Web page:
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Beaten Biscuits

  • p

This biscuit is very labor intensive. I'm talking HARD labor! I used to make them to go with paper thin slices of country ham. You beat the dough with a rolling pin for up to half an hour. I used a rubberized slege hammer one time. I understand they can be made in a food processor.
 
Has anyone made them using both methods? I don't know if I have the stamina to do it the old way anymore. If the food processor works well, I'd try it. They're wonderful little biscuits and keep a very long time.

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  1. Beaten biscuits are my favorite thing in the world. I have spent 3 years trying to come up with a means of making beaten biscuits that I won't regret the next day.

    I'm amazed you've gotten them to work with a rolling pin, was it marble? I've usually had to use the side of an axehead (per my grandmother) and two people.

    I tried the food processor method and while it's not bad, it's not really a beaten biscuit. Too tough and not light enough.

    There is a rolling pressing machine that will make beaten biscuit, and periodically they appear on ebay (and one of these days I'm going to buy one). This machine is what they use in Annapolis at the only restaurant I've ever been to that had decent beaten biscuits (and who's name I've since forgotten). It looks like a clothes wringer, and there's a picture of one in John Shields Chesapeake bay cookbook.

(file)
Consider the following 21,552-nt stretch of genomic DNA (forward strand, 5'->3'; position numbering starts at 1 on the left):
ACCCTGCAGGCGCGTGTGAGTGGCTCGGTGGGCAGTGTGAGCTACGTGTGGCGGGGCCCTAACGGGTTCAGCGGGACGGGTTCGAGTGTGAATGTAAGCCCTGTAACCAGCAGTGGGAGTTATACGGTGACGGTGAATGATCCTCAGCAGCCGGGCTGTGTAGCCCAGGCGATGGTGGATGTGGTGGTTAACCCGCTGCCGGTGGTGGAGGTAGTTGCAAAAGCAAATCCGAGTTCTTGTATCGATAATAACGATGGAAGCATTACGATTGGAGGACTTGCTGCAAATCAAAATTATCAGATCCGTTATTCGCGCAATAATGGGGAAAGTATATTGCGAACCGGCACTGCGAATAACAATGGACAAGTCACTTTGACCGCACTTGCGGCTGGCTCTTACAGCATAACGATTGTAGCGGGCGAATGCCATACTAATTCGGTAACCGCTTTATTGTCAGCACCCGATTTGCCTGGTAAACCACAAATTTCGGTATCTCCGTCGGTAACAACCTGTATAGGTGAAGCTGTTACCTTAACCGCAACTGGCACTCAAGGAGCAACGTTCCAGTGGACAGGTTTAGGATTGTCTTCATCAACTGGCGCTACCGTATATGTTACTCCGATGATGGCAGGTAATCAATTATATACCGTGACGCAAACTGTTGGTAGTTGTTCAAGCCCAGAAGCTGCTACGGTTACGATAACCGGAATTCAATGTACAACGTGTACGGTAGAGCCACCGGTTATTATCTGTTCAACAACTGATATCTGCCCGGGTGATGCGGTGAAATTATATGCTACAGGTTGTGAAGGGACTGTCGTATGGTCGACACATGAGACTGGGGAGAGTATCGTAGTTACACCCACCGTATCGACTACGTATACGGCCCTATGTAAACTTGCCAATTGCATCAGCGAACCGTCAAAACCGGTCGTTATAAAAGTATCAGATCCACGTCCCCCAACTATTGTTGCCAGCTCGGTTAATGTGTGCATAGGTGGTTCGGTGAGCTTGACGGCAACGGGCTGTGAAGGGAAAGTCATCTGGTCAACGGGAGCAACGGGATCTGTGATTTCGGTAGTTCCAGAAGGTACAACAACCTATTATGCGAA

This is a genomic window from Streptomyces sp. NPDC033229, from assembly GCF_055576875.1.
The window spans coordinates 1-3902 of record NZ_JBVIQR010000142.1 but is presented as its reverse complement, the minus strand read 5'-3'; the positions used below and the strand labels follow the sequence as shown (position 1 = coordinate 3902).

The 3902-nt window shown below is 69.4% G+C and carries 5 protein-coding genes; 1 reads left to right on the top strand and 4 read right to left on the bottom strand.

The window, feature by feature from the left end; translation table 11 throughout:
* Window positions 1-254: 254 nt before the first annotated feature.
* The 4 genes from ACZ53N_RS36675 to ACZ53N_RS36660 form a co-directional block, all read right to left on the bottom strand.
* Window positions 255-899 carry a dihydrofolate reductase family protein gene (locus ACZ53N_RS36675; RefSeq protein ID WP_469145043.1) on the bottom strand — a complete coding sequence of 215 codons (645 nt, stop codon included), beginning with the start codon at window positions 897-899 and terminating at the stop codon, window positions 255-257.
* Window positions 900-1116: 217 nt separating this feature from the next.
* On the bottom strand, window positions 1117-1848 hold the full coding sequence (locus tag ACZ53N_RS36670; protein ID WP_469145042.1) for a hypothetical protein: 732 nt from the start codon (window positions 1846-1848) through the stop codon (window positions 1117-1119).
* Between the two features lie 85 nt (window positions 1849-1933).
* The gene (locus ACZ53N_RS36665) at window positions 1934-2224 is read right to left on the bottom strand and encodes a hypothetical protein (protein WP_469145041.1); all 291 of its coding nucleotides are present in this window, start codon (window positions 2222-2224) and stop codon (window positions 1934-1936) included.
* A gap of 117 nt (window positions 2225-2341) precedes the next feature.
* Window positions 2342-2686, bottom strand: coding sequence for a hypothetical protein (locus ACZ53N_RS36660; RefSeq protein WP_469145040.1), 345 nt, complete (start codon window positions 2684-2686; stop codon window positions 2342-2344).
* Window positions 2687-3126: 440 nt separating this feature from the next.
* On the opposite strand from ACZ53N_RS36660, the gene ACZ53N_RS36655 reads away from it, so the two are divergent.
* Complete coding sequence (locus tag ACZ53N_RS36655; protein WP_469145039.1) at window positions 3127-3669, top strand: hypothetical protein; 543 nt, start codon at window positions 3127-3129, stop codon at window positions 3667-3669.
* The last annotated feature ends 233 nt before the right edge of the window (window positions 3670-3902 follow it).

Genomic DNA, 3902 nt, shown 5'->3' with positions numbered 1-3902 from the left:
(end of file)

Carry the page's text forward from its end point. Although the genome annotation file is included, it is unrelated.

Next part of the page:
regardless, I have the stamina problem too (despite being a drummer, I just don't have the arm strength), but I find that if I can convince someone else to help we can usually muscle through it (much to the chagrin of our downstairs neighbors).

    Let me know if you find a solution.

    4 Replies
    1. re: ben f

      i recently finished the glossary portion of a cookbook and was fascinated by the descriptions of beaten biscuits i found in my research. it talked about two kinds of beaten biscuits, every day beaten biscuits, in which the dough got taken out to a wood stump and beaten about 300 times by hand with a wooden stick, or sunday beaten biscuits when the dough was beaten 500 times with a stick to create a lighter, fluffier biscuit.

      oh, would that i could be there when you made some! i just can't imagine the work involved!

      1. re: ben f

        Yes, the rolling pin was marble. It eventualy broke! I've seen recipies that talk about using a mallet, but I don't know what kind. The rubber sledge-like hammer worked pretty well. The idea of having friends chip in with the pounding is terrific. Unfortunately, I have downstairs neighbors too. It makes quite a racket.

        1. re: ben f
          p
          Pat Goldberg

          Would a pasta machine work?

          1. re: Pat Goldberg

            I don't think so. The two wheels of a beaten biscuit machine are grooved, and run together like two cogs - albeit cogs with rounded rather than squared grooves.

            Still it'd be worth trying.

        2. hi. never tried these type of biscuits. can you explain the difference bet. regular biscuits and what the beating of the dough does to the final product. thanks.

          1. Haven't done it myself, but I have seen a reference (in Joy of Cooking?) to repeatedly putting the dough through a meat grinder, using the disc with the largest holes. Probably still takes quite a bit of effort, but doesn't disturb the neighbors.

            1. To quote scripture: "spare the rod, spoil the biscuit."